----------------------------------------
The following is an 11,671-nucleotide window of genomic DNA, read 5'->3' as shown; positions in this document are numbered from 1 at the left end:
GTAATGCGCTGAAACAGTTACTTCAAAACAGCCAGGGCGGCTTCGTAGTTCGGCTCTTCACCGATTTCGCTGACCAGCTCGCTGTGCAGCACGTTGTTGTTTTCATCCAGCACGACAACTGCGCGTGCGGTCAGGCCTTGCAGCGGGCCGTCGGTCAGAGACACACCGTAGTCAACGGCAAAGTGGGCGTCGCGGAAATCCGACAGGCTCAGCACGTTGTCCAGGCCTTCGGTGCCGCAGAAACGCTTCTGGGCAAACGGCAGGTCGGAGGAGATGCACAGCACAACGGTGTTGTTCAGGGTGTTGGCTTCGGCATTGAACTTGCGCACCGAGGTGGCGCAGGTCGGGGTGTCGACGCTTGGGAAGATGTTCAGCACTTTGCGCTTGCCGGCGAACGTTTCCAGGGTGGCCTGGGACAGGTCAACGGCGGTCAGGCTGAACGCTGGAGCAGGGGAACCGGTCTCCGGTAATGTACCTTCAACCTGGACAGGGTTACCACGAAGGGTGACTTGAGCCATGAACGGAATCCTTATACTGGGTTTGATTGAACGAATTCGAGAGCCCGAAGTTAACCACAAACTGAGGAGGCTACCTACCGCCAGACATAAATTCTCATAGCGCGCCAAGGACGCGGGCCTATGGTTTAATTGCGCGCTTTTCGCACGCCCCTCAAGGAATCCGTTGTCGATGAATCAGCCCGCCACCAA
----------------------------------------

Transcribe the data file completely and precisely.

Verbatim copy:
The following is an 11,671-nucleotide window of genomic DNA, read 5'->3' as shown; positions in this document are numbered from 1 at the left end:
GTAATGCGCTGAAACAGTTACTTCAAAACAGCCAGGGCGGCTTCGTAGTTCGGCTCTTCACCGATTTCGCTGACCAGCTCGCTGTGCAGCACGTTGTTGTTTTCATCCAGCACGACAACTGCGCGTGCGGTCAGGCCTTGCAGCGGGCCGTCGGTCAGAGACACACCGTAGTCAACGGCAAAGTGGGCGTCGCGGAAATCCGACAGGCTCAGCACGTTGTCCAGGCCTTCGGTGCCGCAGAAACGCTTCTGGGCAAACGGCAGGTCGGAGGAGATGCACAGCACAACGGTGTTGTTCAGGGTGTTGGCTTCGGCATTGAACTTGCGCACCGAGGTGGCGCAGGTCGGGGTGTCGACGCTTGGGAAGATGTTCAGCACTTTGCGCTTGCCGGCGAACGTTTCCAGGGTGGCCTGGGACAGGTCAACGGCGGTCAGGCTGAACGCTGGAGCAGGGGAACCGGTCTCCGGTAATGTACCTTCAACCTGGACAGGGTTACCACGAAGGGTGACTTGAGCCATGAACGGAATCCTTATACTGGGTTTGATTGAACGAATTCGAGAGCCCGAAGTTAACCACAAACTGAGGAGGCTACCTACCGCCAGACATAAATTCTCATAGCGCGCCAAGGACGCGGGCCTATGGTTTAATTGCGCGCTTTTCGCACGCCCCTCAAGGAATCCGTTGTCGATGAATCAGCCCGCCACCAA